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President Joe Biden is facing pressure to invoke the Defense Production Act to boost the domestic production of oil and gas.
Those calls are coming from members on both sides of the aisle in Congress and follow the administration’s ban on Russian oil and other energy imports announced last week.
We got a collective education in the DPA around this time two years ago at the start of the pandemic. But one takeaway still holds true: Even this emergency measure can take time to implement.
Over the years, the U.S. government has used the DPA to speed up access to all kinds of stuff — rare earth metals, military systems, ventilators for COVID-19 patients — all with the aim of protecting national security.
“The DPA gives the president extraordinary powers,” said Erik Gordon, a clinical assistant professor at the University of Michigan’s Ross School of Business. Still, “it doesn’t give him a magic wand.”
There’s no switch that the president or anyone else can flip to boost energy production overnight, Gordon said.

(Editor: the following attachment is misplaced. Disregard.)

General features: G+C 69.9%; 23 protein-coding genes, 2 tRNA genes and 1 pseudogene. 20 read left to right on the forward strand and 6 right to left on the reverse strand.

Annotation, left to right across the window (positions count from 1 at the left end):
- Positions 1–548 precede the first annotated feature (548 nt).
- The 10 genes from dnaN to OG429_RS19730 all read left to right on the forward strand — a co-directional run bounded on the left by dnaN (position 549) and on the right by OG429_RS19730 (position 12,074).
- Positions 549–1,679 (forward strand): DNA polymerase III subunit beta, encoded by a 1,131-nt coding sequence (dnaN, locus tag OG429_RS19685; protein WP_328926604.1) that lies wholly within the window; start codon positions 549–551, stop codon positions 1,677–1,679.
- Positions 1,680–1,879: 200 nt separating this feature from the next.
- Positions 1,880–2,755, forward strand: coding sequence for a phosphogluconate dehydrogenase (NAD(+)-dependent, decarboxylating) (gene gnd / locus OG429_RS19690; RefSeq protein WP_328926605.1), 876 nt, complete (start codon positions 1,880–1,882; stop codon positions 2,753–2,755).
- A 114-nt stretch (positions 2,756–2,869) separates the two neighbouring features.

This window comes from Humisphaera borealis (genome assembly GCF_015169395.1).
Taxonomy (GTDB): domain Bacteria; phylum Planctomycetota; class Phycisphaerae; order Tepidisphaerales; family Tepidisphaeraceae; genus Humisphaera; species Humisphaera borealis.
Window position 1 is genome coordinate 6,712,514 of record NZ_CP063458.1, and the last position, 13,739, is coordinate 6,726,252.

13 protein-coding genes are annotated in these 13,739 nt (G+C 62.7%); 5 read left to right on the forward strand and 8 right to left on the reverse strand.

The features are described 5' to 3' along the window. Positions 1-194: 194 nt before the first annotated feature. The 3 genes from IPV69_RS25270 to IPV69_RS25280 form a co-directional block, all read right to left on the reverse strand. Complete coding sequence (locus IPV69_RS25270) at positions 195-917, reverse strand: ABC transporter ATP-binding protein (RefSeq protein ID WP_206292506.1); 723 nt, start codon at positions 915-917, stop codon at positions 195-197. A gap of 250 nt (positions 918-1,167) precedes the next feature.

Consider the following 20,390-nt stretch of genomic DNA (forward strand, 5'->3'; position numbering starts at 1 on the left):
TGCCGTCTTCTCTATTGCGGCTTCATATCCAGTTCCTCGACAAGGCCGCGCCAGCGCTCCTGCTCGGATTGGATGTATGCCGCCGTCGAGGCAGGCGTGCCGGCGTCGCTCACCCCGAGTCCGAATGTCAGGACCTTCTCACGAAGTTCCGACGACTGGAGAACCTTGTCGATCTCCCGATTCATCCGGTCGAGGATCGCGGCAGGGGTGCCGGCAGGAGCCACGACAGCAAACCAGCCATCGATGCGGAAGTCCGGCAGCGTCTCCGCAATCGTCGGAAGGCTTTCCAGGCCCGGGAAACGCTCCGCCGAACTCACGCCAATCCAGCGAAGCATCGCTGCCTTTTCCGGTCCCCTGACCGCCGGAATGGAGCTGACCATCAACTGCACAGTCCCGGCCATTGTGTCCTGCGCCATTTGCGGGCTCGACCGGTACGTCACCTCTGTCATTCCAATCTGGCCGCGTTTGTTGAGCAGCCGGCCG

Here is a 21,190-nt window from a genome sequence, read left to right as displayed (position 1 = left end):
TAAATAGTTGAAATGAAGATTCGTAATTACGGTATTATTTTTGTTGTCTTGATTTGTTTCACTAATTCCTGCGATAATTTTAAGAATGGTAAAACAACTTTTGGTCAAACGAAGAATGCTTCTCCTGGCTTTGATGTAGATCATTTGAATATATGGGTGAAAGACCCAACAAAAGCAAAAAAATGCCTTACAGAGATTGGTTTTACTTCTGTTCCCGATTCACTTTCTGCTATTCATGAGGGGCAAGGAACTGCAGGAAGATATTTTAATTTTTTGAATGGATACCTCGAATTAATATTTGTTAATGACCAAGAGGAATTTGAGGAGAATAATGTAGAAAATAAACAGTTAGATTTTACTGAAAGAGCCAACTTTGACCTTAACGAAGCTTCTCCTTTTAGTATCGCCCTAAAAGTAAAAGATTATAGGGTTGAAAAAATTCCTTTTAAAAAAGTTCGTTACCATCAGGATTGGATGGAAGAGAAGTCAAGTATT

“No proclamation can make that happen faster than it’s physically possible. He doesn’t have the power to suspend the laws of physics.”
It’s also not clear if this moment qualifies as a national emergency. That’s a requirement for tapping the Defense Production Act, according to Jerry McGinn, a former acting deputy assistant secretary of defense whose portfolio included the DPA.
“Yes, the price of gas is really high. But domestic oil production is not threatened,” McGinn said.
But that production has to go through, yes, the supply chain. And if there’s anything the pandemic has taught us, said Julie Swann, professor and department head of industrial and systems engineering at North Carolina State University, it’s this: “It takes a long time to make supply chains resilient, including for oil and gas.”
And with average gas prices topping $4.30 a gallon in the United States, proponents insist it’s an investment worth making.
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